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Baseball/Literature/Culture: Essays, 2002-2003

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Since 1995, the Indiana State University Conference on Baseball and Literature in American Culture has provided a venue for scholars to present their research on baseball as literary subject matter and cultural institution. Nineteen essays presented at the 2002 and 2003 ISU conferences are published in this work.

The essays demonstrate that baseball continues to engage scholars like no other sport, despite the game's supposed loss of stature ...

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About the Book Since 1995, the Indiana State University Conference on Baseball in Literature and American Culture has provided a venue for scholars to present their research on ... baseball as literary subject matter and cultural institution. Nineteen essays presented at the 2002 and 2003 ISU conferences are published in this work. The essays demonstrate that baseball continues to engage scholars like no other sport, despite the game’s supposed loss of stature as the national game. "A Field of Questions: W.P. Kinsella comes to Ithaca," reveals Kinsella as baseball fan and baseball writer. "’You don’t play the angles, you’re a sap’: John Sayles, Eliot Asinof, Baseball Labor, and Chicago in 1919" examines Sayles’ Eight Men Out in the context of both Asinof’s historical account of the fix and Sayles’ earlier and openly labor-oriented film Maetwan. "Is Baseball an American Religion?" considers three codified, sociological definitions of religion and demonstrates that to claim baseball is an American religion requires more than just a strong attraction to the game. "Baseball Immortals: Character and Performance On and Off the Field" analyzes how character and performance impact fan and media perceptions as well as in terms of a player’s candidacy for the Hall of Fame. These are just a few of the essays, which cover a broad range of topics and take a variety of approaches to those topics Read more Show Less

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Overview

Since 1995, the Indiana State University Conference on Baseball and Literature in American Culture has provided a venue for scholars to present their research on baseball as literary subject matter and cultural institution. Nineteen essays presented at the 2002 and 2003 ISU conferences are published in this work.

The essays demonstrate that baseball continues to engage scholars like no other sport, despite the game's supposed loss of stature as the national game. "A Field of Questions: W.P. Kinsella comes to Ithaca," reveals Kinsella as baseball fan and baseball writer. "'You don't play the angles, you're a sap': John Sayles, Eliot Asinof, Baseball Labor, and Chicago in 1919" examines Sayles' Eight Men Out in the context of both Asinof's historical account of the fix and Sayles' earlier and openly labor-oriented film Maetwan. "Is Baseball an American Religion?" considers three codified, sociological definitions of religion and demonstrates that to claim baseball is an American religion requires more than just a strong attraction to the game. "Baseball Immortals: Character and Performance On and Off the Field" analyzes how character and performance impact fan and media perceptions as well as in terms of a player's candidacy for the Hall of Fame. These are just a few of the essays, which cover a broad range of topics and take a variety of approaches to those topics.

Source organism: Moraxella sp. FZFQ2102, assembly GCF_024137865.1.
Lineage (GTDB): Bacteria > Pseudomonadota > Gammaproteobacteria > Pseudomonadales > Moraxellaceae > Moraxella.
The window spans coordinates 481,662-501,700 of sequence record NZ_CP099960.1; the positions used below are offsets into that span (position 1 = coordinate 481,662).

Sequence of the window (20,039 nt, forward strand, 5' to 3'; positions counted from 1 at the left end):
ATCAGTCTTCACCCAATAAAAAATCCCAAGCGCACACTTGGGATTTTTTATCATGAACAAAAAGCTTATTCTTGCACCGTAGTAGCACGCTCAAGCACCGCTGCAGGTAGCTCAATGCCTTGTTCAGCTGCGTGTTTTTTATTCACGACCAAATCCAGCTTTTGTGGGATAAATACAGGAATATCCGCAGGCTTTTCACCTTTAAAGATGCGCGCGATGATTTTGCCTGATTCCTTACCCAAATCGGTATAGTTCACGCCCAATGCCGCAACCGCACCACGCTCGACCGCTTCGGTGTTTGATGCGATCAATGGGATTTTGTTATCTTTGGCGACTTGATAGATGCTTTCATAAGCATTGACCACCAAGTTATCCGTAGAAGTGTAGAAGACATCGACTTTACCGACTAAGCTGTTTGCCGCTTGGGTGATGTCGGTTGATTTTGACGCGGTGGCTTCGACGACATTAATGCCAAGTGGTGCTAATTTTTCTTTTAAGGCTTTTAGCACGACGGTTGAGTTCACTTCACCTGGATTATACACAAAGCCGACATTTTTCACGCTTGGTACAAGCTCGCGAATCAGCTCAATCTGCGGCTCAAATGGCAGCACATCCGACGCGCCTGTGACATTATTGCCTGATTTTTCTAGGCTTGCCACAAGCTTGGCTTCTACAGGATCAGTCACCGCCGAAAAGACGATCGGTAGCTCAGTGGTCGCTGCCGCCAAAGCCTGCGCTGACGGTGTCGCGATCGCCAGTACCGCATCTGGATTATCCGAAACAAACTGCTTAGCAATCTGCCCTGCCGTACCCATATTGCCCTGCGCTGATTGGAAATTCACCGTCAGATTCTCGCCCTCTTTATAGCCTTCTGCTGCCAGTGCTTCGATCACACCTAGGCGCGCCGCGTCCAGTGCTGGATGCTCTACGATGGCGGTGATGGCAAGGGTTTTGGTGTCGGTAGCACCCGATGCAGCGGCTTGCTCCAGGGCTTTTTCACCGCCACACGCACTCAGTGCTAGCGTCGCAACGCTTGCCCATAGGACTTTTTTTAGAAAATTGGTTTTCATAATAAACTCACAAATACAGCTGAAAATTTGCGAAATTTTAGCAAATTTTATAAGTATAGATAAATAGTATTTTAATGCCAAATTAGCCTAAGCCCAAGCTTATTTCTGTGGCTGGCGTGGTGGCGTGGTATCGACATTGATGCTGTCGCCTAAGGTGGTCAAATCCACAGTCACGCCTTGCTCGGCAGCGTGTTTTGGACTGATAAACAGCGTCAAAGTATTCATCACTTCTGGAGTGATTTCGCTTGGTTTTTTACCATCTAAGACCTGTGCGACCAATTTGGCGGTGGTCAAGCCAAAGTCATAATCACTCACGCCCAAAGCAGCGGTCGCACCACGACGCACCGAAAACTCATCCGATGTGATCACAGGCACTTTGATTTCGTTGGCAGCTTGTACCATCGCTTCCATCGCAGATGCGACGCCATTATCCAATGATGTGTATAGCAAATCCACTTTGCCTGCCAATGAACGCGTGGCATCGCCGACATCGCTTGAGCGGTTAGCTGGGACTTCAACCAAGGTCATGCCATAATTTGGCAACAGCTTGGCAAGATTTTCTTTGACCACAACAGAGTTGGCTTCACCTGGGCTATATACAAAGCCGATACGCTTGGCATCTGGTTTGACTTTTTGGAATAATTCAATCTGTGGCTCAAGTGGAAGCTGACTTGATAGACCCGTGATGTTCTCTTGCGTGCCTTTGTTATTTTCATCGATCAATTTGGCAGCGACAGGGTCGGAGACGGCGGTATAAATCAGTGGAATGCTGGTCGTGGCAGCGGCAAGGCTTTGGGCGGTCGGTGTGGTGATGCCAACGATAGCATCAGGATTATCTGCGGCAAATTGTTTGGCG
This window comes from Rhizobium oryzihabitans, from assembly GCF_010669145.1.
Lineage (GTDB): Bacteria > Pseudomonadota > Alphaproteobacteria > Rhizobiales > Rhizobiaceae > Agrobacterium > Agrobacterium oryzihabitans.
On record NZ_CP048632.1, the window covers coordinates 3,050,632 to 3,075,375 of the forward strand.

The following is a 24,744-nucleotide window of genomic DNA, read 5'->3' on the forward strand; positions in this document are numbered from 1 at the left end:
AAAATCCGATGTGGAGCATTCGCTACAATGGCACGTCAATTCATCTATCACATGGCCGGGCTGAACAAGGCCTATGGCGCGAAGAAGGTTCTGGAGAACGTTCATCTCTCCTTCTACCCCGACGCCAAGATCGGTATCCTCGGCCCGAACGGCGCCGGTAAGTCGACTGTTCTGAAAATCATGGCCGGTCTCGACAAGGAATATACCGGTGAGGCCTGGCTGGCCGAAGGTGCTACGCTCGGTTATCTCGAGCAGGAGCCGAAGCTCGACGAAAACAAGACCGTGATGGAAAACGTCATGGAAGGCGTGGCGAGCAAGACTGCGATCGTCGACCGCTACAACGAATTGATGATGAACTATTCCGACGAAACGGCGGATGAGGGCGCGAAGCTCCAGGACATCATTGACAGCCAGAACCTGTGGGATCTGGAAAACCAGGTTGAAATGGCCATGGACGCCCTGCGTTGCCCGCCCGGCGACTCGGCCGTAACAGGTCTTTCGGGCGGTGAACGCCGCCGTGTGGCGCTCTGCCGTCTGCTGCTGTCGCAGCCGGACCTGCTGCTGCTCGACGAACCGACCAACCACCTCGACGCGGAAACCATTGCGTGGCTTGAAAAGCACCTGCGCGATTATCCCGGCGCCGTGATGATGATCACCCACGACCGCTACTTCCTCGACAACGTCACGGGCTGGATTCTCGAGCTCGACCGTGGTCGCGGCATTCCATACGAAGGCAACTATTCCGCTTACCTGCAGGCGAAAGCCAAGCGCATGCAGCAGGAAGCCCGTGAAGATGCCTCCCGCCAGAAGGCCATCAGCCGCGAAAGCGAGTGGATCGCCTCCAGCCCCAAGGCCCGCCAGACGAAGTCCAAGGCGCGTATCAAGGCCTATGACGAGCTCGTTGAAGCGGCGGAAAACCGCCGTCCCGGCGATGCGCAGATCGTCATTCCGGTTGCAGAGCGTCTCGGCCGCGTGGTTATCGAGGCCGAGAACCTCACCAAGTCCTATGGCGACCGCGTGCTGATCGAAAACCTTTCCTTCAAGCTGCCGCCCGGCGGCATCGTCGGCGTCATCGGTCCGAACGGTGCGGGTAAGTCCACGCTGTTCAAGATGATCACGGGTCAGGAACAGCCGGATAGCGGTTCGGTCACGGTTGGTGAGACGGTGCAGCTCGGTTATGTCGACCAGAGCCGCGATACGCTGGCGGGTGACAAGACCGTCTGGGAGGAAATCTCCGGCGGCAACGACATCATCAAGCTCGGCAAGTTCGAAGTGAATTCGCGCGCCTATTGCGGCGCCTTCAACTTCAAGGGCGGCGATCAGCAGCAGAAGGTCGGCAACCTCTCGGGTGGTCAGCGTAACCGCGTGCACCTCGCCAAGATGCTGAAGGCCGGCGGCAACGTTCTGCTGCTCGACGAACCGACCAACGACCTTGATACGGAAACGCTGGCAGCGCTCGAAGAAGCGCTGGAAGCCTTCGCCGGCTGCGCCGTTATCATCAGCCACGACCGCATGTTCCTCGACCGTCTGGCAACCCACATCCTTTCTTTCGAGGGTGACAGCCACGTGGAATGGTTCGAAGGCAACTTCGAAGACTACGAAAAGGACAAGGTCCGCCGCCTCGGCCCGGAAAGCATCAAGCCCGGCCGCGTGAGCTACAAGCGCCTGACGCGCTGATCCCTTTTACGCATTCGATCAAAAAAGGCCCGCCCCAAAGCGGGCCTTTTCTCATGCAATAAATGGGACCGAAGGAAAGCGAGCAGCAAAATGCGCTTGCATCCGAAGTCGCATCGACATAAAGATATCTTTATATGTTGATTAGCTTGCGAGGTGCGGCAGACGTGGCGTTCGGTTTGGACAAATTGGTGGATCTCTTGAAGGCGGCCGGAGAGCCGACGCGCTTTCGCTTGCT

Peter Carino is an English professor at Indiana State University and is also the editor of Baseball/Literature/Culture: Essays, 1995-2001 (2003). He lives in Terre Haute, Indiana.

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Product Details

Meet the Author

Peter Carino is an English professor at Indiana State University and is the editor of Baseball/Literature/Culture: Essays, 2004-2005 (2006) and Baseball/Literature/Culture: Essays, 1995-2001 (2003). He lives in Terre Haute, Indiana.

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Table of Contents

Introduction 1
1 A field of questions: W. P. Kinsella comes to Ithaca 9
2 Jon Billman's "Indians" and American Indian exhibition baseball teams 19
3 "Dad - can we have a catch?" images of fatherhood and redemption in three baseball films 28
4 Mick Cochrane's sport and the mythic symbol of fathers playing catch with sons 39
5 Nelson Algren's Chicago : the Black Sox scandal, McCarthyism, and the truth about Cubs fans 49
6 "You don't play the angles, you're a sap" : John Sayles, Eliot Asinof, baseball, labor, and Chicago 60
7 "The proper distance for worship" : art worlds and assimilation narratives in the celebrant 76
8 Nine assists and no errors : rediscovering the baseball fiction of Charles Van Loan 83
9 Baseball, scholarship, and the "duty to justice" 93
10 Is baseball an American religion? a sociological analysis 106
11 Home Run Derby versus the Pitchers' Duel : could the need for instant gratification ruin baseball? 116
12 Baseball as narrated on television 124
13 Baseball immortals : character and performance on and off the field 136
14 Forces of darkness and light : the cultural significance of transitions in baseball history 146
15 Lessons to be learned from only the ball was white : similarities between the Negro leagues and African-Americans in baseball today 157
16 From "game winning home run" to "walk-off" : baseball jargon and the discourse of modern American life 166
17 Nineteenth-century and black baseball in Indianapolis 177
18 Interviewing a local legend : Preacher Roe and Ozark culture 186
19 Which ball is in play? lasting images of Stan Musial at Wrigley Field 193
Contributors 201
Index 205
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